“Mom, did you know there’s a moldy cake in that cake thing on top of the china cabinet?” I looked up at the cake saver, a decorative clear glass dome on a pedestal, and sure enough, it was displaying the last slice of my son’s birthday cake, splotched with blue-green fuzzy mold. After it was brought to my attention, I remembered having put it up there after the party to keep our megadogs from knocking it over to get to the chocolate orgy inside. Although I was somewhat concerned about preventing the dogs’ overdosing on chocolate, I was more intent on keeping the cake saver intact. I promptly forgot all about it until my daughter came home from college for the weekend (several weeks later) and noticed it. I was glad it was a family member who called it to my attention and not someone else.
I now have to take back all the snarky thoughts I’ve entertained over the years concerning my husband and the birthday cake in the trunk in the trunk. When my husband was a freshman in college, his mother sent him back to school with the uneaten portion of his birthday cake. He had his father’s trunk from his stint in the National Guard in the trunk of his car and put the cake in there for safekeeping. On the drive from San Angelo to Abilene, he completely forgot it was in there. His birthday is in late March, so the cake remained in the trunk in the trunk until he went home for the summer, something like seven weeks. It’s one of the family stories that has been repeated gleefully (and with snarky smugness on my part) ever since. But now I’m a cake offender, too.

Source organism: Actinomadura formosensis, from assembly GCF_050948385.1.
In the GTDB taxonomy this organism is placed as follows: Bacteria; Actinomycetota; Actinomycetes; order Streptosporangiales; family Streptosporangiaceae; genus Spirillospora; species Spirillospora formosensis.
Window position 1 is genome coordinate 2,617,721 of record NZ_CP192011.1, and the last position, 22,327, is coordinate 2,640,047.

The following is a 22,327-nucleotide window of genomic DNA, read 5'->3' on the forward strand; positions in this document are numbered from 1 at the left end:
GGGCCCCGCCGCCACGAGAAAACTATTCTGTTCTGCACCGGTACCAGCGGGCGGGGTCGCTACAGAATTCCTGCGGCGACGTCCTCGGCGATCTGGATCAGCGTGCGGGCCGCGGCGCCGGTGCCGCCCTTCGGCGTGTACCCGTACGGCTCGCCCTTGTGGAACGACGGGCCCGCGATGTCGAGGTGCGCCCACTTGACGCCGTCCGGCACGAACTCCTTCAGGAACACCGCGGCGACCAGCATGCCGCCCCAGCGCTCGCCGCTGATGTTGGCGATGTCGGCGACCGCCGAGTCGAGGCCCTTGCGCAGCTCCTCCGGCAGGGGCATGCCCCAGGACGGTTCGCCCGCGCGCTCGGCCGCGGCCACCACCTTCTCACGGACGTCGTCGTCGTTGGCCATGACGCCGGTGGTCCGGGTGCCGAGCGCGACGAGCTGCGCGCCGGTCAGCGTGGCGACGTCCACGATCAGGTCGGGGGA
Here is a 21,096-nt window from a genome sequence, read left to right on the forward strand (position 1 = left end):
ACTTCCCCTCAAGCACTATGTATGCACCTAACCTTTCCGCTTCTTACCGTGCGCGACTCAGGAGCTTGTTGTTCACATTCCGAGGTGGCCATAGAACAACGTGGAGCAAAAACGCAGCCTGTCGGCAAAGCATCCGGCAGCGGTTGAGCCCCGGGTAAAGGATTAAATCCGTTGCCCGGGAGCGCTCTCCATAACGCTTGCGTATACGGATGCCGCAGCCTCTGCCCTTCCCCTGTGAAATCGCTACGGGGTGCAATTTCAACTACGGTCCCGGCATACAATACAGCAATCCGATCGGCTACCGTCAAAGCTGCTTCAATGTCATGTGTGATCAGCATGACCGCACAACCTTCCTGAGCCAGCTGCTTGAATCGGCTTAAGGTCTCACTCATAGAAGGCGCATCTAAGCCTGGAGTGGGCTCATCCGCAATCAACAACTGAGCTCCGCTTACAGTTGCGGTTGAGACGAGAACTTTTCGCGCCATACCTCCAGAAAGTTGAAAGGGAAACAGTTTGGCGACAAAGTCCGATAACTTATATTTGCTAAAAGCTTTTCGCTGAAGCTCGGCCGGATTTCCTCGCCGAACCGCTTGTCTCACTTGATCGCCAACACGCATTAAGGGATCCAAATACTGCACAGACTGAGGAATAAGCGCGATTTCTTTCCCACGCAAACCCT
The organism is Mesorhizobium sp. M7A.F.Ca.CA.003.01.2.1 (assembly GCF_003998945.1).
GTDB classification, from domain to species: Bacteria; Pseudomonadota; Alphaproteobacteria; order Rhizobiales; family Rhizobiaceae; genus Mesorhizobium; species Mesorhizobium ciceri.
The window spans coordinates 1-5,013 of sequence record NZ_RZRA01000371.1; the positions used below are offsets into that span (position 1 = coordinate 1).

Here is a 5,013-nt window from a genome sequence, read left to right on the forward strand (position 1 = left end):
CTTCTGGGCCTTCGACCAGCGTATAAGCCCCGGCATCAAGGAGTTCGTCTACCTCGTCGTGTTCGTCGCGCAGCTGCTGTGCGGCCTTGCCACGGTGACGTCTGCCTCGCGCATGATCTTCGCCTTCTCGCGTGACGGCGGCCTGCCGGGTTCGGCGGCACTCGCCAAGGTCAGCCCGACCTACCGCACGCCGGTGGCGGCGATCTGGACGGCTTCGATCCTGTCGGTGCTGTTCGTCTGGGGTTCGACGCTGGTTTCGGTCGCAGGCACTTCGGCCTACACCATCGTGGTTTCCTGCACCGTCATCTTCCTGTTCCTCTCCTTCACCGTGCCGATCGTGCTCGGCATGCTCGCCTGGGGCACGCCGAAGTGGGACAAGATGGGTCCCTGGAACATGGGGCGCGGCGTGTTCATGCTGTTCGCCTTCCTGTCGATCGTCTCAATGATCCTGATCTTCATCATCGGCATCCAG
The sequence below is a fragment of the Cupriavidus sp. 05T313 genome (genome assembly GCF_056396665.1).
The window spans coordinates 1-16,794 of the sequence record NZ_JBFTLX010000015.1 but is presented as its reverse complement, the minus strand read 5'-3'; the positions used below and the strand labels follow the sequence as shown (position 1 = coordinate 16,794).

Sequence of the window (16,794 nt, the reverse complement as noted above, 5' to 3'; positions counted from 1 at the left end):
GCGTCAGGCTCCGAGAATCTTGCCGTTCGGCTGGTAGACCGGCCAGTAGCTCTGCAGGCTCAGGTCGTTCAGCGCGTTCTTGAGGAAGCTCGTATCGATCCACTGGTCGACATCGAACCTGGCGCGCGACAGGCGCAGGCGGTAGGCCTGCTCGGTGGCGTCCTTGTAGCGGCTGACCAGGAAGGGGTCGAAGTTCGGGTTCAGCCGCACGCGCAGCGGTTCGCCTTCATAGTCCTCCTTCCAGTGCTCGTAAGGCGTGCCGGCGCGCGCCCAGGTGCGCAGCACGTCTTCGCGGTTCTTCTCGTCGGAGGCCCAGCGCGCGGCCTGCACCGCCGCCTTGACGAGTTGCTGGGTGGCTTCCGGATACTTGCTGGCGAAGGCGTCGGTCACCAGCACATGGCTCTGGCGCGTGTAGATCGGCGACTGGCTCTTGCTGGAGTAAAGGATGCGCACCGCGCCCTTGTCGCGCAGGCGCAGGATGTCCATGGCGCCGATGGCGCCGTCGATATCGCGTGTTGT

As I pondered how I could have done such a thing, I was reminded of a few similar incidents in my past that involved other foods. When I was in college, I bought a whole coconut on a whim while grocery shopping. I had no idea of how hard it is to get inside a coconut. I tried banging it with a hammer, which dented it a bit but didn’t crack it. I then tried to drive a nail into it, which I thought would eventually make it possible to pry it open somehow. That didn’t work either. It kept rolling around as I tried to hit the nail. I believe I did more damage to my fingers than I did the coconut. I don’t remember how the coconut ended up in my car, but it did, and there it remained, under the seat, until the odor of rotting food reminded me of its existence. Perhaps two years later, when my husband and I were renting our first house, I bought a carton of eggs that had a slightly cracked egg. Money was very tight for us, and I’m stubborn. I didn’t want to waste that egg, so when I unloaded the eggs from the foam carton they came in to the built-in egg holder in the refrigerator door, I put the slightly cracked egg in there, too. I didn’t realize that the egg white would seep out of the egg and glue the eggshell to the plastic egg cup, making it impossible to remove the egg later without breaking it. So for a reason that is as unfathomable to me now as why I carried the coconut back to my car rather than just throwing it in the trash, I left the cracked egg in the egg cup until it was time to move out of the house. Then I realized my folly, because we had to clean the refrigerator in order to get our deposit back. By that time, the egg was rotten. It was one of the nastiest and most difficult things I’ve ever had to clean. From the egg incident I learned to always check inside the egg carton before putting it in the shopping cart; I also learned that egg whites are one of the strongest natural adhesive bonds in all creation.